Pirkei Avos (6:4) states, “Such is the way of Torah: Eat bread with salt, drink water in small measure, sleep on the ground, live a life of deprivation, but toil in Torah.” Rashi asks why one must experience such hardship to acquire Torah. Evidently, these challenging circumstances generate the element of mesiras nefesh that is an essential component for integrating Torah. It is “the way of Torah” – i.e. by riding out one’s challenges, Torah becomes man’s essence, and not merely a subject matter.

The great R’ Yissochor Ber of Radoshitz committed himself never to come onto others, directing his requests solely to Hashem Himself. He would only accept unsolicited gifts.

Once before Pesach, he had absolutely nothing at home – no matzos, no wine, no maror, no charoses. On any other day, the family would simply have fasted, but that wasn’t an option on the holy night of Pesach. Yet, the tzaddik was reluctant to discard his principles.

Perceiving the difficult circumstances of his talmid, the great Chozeh of Lublin sent a messenger to his house with enough money to make the necessary purchases for the yom tov, including wine and matzos. The Radoshitzer sincerely and joyfully thanked Hashem for His bounty, especially since he didn’t have to renege on his pledge not to ask others for help. He was especially grateful that the blessing had come through such a holy source as his revered rebbe, the Chozeh of Lublin.

Everything was beautifully prepared for the seder night, and the Radoshitzer celebrated with great enthusiasm and fervor and yiras shamayim and simcha, reaching elevated spiritual levels. At the conclusion of the seder, he read Shir HaShirim, as is customary, and then spent the entire night in devoted service of Hashem. Without going to sleep, the Radoshitzer went directly to shul in the morning, came home from the yom tov seudah, and returned to shul to learn.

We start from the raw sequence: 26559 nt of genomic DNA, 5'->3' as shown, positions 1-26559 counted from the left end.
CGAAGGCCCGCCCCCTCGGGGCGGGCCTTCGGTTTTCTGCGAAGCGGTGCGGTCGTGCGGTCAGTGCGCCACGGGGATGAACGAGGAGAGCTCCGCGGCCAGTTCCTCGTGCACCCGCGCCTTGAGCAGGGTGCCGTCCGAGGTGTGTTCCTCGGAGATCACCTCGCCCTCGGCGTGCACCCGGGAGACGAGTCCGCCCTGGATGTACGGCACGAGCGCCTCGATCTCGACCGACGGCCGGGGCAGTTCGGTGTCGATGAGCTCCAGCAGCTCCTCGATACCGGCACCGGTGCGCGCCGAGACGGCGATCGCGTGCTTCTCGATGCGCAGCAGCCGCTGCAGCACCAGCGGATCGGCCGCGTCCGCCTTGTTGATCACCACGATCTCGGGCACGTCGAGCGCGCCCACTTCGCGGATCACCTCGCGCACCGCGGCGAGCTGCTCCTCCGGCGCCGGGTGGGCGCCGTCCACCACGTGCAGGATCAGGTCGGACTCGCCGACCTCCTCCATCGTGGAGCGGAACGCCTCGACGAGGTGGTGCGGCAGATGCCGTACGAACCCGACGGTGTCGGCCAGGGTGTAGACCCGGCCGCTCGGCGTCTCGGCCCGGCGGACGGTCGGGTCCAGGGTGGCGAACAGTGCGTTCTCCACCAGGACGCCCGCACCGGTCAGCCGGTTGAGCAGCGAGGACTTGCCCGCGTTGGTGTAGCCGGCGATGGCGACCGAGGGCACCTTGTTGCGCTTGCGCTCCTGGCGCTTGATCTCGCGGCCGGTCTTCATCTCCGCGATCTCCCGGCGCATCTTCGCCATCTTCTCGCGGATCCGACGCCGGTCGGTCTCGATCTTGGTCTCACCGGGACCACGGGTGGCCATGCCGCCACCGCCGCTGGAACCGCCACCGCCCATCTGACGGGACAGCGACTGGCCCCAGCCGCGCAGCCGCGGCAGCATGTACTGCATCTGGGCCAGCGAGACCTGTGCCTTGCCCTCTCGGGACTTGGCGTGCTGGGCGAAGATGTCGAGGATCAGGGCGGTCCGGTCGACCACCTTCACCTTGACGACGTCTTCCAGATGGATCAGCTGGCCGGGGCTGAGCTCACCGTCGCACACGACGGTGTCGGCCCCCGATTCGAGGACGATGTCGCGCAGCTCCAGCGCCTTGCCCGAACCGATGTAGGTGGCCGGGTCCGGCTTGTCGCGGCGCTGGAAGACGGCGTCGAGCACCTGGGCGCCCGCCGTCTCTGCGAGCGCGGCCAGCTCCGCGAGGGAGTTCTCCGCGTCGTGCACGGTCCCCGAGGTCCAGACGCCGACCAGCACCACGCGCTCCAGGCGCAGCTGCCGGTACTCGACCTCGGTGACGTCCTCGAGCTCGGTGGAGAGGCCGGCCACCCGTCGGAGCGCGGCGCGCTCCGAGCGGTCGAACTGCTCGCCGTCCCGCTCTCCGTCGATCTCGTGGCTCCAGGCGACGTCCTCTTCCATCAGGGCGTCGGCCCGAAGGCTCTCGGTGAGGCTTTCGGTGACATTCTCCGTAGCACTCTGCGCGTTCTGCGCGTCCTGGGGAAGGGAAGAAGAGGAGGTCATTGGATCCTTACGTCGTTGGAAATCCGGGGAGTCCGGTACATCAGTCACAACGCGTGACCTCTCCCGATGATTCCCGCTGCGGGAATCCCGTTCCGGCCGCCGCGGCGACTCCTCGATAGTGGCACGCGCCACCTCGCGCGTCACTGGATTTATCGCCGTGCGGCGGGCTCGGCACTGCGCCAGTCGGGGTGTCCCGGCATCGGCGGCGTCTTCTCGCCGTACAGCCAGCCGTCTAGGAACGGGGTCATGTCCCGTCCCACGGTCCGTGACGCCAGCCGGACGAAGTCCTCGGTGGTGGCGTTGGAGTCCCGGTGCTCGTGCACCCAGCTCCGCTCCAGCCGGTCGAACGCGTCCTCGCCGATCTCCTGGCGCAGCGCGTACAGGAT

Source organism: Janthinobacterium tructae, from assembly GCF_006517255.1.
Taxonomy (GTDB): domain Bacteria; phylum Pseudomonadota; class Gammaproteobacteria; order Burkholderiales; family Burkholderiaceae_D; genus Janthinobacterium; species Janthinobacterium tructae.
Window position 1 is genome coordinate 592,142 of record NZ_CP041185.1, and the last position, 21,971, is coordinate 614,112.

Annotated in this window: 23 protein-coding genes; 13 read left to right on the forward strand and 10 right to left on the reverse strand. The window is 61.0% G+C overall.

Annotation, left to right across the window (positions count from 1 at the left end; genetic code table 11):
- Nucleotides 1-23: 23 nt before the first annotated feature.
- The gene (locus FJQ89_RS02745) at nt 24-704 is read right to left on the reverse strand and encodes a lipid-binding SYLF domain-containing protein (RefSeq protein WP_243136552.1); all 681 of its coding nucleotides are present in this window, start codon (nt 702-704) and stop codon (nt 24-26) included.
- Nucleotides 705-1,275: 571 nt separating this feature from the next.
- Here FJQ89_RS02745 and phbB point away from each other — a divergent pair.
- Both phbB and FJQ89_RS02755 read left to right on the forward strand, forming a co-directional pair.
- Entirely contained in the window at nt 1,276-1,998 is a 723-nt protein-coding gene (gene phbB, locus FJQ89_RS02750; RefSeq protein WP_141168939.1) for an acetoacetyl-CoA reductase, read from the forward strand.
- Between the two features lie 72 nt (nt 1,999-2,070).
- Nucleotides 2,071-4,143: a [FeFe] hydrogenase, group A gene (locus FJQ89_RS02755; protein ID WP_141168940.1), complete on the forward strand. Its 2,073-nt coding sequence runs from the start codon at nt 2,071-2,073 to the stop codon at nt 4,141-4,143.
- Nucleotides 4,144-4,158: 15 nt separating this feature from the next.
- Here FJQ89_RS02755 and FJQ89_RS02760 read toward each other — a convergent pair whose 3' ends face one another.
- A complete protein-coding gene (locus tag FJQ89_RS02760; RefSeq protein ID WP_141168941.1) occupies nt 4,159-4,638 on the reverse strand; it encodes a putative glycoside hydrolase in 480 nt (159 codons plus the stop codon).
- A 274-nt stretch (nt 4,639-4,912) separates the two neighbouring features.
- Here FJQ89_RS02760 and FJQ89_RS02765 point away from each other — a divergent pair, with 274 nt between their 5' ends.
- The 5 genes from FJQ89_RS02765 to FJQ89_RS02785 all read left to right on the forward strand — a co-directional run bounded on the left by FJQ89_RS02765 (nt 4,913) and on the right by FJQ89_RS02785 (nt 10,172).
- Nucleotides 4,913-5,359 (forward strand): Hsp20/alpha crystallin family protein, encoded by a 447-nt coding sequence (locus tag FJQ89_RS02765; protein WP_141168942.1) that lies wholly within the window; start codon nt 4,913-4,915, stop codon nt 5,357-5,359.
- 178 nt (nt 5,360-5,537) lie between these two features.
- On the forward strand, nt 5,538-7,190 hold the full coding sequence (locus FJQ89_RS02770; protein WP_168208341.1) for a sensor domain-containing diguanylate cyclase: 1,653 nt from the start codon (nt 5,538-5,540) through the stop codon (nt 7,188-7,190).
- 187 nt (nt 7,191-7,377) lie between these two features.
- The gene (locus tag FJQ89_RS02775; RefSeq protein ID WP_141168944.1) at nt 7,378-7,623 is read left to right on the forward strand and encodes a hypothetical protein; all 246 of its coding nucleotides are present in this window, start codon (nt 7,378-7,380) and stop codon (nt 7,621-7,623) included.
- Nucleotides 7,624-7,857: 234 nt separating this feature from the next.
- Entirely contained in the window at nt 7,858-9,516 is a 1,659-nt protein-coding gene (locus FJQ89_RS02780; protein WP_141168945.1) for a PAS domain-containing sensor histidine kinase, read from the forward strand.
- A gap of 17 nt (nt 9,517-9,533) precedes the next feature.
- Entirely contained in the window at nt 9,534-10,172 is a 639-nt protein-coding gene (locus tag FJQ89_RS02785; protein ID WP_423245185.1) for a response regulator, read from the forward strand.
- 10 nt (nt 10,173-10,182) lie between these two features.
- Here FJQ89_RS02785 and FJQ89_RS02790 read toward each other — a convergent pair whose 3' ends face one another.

By the time he returned home for the second seder, R’ Yissochor Ber was exhausted, and he went to rest for a few minutes. He felt he needed some sleep to renew his strength.

As soon as he lay down, however, he immediately fell into a deep sleep, and only awoke close to chatzos. The Radoshitzer was distraught; there was not much time left before the Afikoman had to be consumed. R’ Yissochor Ber hurriedly went through the rituals of the seder, omitting all singing, commentary, and divrei Torah, barely making the deadline for consuming the Afikoman.

Needless to say, the Radoshitzer was brokenhearted. He had made a very simple seder, hardly appropriate even for the simplest Jew. He was pained the entire yom tov by the unpleasant turn of events.

The Radoshitzer went to the Chozeh for the yom tov of Shavuos, who promptly commented on the events of the Pesach sedarim. “I want you to know,” he said, “that there are other sedarim that were like yours the first night. But the second seder illuminated the heavenly spheres.” The Chozeh of Lublin explained that often when a person is low and downtrodden and feels that his service of Hashem is inconsequential, it actually reaches the uppermost heights.

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Rabbi Dovid Goldwasser, a prominent rav and Torah personality, is a daily radio commentator who has authored over a dozen books, and a renowned speaker recognized for his exceptional ability to captivate and inspire audiences worldwide.